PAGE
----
Oh, yes. College basketball season is back. As always, a new cast of stars will emerge over the next few months before people start dancing and nobody really knows what on earth will happen, but a few things are pretty clear, specifically in the Pac-12:
Oregon is still the most talented team in the Pac-12.
Arizona and UCLA are the top of the second-tier in the conference.
The middle of the Pac-12 is pretty difficult to separate.
Washington State is projected to finish last in the conference.
Arizona State came in at 11th in the conference, according to the preseason media poll. At first, that was a little surprising given ASU returns (and adds a key piece) to its backcourt that is experienced and talented. Tra Holder and Kodi Justice have two years of play under their belts, and now they a handful of springy, new running mates. Head coach Bobby Hurley also had a solid recruiting cycle, bringing in a couple top-100 recruits.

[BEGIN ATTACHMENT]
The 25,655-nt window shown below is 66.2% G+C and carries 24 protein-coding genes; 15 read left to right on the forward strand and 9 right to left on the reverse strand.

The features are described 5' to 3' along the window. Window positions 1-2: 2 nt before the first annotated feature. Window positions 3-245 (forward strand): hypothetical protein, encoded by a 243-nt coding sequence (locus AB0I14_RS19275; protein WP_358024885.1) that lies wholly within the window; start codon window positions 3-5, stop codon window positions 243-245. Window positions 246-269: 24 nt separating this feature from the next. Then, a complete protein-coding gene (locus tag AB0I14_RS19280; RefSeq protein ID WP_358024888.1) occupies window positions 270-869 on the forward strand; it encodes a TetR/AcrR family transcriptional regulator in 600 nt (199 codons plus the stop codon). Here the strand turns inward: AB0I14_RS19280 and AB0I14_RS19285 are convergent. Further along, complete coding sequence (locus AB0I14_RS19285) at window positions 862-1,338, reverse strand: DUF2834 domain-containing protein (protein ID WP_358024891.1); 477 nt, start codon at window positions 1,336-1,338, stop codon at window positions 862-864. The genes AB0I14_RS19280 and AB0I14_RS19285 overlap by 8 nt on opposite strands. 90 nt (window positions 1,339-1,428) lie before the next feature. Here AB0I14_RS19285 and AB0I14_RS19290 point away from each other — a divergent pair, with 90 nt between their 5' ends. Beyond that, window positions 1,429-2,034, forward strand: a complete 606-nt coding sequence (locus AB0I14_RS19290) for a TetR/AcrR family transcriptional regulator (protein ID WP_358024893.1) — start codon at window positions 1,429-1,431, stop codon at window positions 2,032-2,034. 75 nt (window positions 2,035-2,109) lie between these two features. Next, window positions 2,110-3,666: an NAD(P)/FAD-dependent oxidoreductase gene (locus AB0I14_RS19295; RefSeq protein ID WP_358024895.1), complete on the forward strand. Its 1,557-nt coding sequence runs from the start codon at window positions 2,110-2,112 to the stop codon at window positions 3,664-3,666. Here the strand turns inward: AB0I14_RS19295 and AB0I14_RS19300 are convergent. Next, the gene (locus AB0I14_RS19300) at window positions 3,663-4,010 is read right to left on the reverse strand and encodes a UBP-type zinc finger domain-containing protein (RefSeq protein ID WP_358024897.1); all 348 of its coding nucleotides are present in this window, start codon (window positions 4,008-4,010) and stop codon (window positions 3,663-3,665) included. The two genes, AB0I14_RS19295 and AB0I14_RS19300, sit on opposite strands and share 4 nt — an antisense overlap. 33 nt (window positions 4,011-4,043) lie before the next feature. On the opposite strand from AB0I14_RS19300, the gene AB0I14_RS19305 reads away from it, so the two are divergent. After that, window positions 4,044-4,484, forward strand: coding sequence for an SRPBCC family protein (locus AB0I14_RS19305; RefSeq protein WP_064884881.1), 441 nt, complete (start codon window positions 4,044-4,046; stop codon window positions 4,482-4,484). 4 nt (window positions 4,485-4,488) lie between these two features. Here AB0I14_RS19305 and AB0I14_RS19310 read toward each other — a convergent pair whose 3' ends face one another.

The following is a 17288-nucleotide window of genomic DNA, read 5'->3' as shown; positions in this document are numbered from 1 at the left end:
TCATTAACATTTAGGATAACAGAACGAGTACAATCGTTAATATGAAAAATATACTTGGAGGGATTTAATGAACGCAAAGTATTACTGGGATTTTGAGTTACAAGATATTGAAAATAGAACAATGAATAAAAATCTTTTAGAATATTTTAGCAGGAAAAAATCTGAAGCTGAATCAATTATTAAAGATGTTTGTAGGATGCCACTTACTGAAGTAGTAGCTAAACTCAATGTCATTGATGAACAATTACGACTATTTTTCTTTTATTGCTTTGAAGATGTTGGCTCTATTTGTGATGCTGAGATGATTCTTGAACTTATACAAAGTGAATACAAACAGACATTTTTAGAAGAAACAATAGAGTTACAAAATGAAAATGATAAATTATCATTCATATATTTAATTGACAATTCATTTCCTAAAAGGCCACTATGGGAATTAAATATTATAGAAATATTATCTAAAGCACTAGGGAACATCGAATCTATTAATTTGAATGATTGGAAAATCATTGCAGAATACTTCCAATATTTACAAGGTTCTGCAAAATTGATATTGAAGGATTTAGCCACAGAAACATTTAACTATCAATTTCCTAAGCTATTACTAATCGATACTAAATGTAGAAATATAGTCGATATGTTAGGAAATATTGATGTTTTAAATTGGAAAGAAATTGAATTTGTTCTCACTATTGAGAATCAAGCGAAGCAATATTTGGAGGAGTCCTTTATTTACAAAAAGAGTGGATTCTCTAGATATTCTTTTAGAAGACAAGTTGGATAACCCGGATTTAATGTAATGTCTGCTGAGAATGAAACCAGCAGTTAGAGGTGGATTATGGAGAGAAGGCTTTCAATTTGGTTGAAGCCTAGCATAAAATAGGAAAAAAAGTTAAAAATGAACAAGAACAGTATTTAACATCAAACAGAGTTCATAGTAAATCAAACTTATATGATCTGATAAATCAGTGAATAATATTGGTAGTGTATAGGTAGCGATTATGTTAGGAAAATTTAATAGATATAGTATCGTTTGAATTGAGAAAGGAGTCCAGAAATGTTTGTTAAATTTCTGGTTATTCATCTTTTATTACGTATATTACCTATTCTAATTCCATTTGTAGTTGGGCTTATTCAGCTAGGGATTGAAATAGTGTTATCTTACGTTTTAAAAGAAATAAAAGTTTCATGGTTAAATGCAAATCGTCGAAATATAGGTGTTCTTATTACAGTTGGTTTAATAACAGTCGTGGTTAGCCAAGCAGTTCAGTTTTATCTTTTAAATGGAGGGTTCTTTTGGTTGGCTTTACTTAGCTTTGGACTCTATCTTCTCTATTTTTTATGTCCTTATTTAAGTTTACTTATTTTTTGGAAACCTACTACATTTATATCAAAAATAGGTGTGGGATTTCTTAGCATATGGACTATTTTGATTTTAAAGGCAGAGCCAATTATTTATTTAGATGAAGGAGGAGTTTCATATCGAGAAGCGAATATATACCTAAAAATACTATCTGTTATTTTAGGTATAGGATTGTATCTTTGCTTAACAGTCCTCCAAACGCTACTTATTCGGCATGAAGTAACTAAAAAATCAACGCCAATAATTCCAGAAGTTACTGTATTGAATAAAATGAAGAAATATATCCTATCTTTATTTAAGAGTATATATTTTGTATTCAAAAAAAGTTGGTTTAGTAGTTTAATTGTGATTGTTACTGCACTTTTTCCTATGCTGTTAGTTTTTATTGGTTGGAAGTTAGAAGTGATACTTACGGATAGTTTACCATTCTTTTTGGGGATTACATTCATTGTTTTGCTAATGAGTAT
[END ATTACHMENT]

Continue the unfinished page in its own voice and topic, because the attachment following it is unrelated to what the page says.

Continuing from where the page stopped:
All those things look like they should add up to a higher projection and higher expectations, but glaring question marks surround the roster.
Before we get too deep into the “why’s” and “how’s” of what might happen this season, let’s do a quick recap...
- Willie Atwood (graduation)
- Gerry Blakes (graduation)
- Eric Jacobsen (graduation)
- Savon Goodman (transfer)
- Andre Spight (transfer)
- Shannon Evans II (transfer, redshirted last season)
- Torian Graham (transfer, redshirted last season)
- Sam Cunliffe (freshman)
- Jethro Tshisumpa (freshman)
- Ramon Vila (freshman)
- Andre Adams (freshman, redshirted last season)
Gained but won’t see this season:
- Vitaly Shibel (freshman, torn ACL)
- Romello White (freshman, academic redshirt)
The Sun Devils lost 59 percent of their scoring and 60 percent of their rebounding production from a season ago. Blakes, Atwood, Jacobsen and Spight (in his last few games) were all key contributors all season. The graduated seniors also were key in aiding a thin frontcourt that finished 9th in the Pac-12 in rebounding.